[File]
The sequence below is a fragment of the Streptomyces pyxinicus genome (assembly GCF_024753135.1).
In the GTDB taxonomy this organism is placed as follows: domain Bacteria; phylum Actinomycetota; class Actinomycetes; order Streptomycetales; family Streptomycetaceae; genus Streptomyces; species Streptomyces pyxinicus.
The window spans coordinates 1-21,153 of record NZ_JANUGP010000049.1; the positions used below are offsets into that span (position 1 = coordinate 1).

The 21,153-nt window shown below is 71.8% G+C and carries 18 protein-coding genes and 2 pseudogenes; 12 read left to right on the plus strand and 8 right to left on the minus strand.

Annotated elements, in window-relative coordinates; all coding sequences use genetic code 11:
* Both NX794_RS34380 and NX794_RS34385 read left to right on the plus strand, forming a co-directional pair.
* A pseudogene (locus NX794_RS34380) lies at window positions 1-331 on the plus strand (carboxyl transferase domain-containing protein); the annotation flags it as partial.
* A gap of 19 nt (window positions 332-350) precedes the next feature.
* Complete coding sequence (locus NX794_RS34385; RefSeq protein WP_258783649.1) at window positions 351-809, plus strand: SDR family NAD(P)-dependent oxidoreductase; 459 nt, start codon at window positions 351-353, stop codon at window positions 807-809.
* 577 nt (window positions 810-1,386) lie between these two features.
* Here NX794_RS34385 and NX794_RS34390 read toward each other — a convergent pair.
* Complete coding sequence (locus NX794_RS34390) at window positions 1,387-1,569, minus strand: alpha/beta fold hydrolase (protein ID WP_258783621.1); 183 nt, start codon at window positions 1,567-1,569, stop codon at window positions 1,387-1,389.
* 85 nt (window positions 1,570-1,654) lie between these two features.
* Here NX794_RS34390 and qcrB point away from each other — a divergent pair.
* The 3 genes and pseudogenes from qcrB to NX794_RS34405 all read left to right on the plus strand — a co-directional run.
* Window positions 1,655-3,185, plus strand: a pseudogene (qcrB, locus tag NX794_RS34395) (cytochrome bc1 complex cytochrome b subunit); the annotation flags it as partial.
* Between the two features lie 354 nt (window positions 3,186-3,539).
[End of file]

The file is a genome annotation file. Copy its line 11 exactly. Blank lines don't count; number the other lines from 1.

* Here NX794_RS34385 and NX794_RS34390 read toward each other — a convergent pair.